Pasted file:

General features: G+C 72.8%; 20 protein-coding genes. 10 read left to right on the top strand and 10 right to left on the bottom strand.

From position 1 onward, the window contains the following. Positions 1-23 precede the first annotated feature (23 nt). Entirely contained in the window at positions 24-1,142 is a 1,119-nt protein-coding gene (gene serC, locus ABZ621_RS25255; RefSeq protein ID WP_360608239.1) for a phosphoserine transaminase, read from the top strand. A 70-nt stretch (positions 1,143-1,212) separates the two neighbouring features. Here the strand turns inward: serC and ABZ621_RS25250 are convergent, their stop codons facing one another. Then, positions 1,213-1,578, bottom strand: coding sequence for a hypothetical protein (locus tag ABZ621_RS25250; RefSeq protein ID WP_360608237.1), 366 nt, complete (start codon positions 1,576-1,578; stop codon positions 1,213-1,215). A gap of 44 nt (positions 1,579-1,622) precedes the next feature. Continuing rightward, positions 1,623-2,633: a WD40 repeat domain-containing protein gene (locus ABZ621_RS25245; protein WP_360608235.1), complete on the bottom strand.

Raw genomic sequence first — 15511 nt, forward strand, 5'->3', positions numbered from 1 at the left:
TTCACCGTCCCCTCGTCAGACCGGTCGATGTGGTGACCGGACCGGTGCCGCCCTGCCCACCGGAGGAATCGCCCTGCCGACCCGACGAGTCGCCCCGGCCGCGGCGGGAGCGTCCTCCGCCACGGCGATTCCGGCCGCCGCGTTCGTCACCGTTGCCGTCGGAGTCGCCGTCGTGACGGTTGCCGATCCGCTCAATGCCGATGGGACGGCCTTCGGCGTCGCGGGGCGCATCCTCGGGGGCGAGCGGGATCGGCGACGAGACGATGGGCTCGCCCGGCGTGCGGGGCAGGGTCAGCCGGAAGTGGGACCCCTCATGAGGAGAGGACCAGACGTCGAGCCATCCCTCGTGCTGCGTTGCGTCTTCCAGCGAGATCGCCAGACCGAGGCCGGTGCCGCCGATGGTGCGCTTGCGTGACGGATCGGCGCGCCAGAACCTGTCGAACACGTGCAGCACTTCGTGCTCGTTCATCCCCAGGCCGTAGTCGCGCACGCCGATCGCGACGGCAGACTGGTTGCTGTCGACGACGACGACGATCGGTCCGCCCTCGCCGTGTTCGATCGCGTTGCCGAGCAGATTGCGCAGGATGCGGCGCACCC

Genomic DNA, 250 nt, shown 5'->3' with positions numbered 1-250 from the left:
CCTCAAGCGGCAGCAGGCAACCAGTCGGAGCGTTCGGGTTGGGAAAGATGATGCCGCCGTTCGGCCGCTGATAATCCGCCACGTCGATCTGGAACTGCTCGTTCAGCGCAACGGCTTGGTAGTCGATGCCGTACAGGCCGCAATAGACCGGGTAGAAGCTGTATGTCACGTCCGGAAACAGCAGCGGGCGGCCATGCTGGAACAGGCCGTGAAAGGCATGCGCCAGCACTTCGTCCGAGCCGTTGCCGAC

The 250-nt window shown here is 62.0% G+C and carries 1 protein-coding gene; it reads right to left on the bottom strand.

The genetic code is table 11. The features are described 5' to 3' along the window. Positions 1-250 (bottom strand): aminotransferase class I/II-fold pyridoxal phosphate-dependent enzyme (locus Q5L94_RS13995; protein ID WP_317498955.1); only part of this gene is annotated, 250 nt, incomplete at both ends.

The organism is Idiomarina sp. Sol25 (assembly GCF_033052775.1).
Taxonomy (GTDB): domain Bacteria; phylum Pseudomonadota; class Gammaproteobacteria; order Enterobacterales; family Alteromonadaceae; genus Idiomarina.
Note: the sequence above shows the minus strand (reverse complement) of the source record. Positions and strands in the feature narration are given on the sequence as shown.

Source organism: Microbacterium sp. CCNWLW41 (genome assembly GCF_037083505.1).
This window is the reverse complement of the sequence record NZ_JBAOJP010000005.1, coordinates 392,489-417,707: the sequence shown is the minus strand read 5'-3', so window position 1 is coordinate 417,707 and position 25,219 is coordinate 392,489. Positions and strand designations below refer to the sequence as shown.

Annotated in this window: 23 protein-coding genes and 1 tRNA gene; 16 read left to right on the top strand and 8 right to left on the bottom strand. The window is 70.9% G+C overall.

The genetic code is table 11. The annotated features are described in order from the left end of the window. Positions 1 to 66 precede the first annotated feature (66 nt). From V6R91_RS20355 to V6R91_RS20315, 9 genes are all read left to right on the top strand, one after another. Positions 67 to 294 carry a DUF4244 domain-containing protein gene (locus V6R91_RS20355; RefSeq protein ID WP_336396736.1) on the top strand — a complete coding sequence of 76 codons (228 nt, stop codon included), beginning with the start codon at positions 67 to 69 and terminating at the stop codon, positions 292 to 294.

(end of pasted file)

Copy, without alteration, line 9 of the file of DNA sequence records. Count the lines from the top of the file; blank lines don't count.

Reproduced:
The organism is Idiomarina sp. Sol25 (assembly GCF_033052775.1).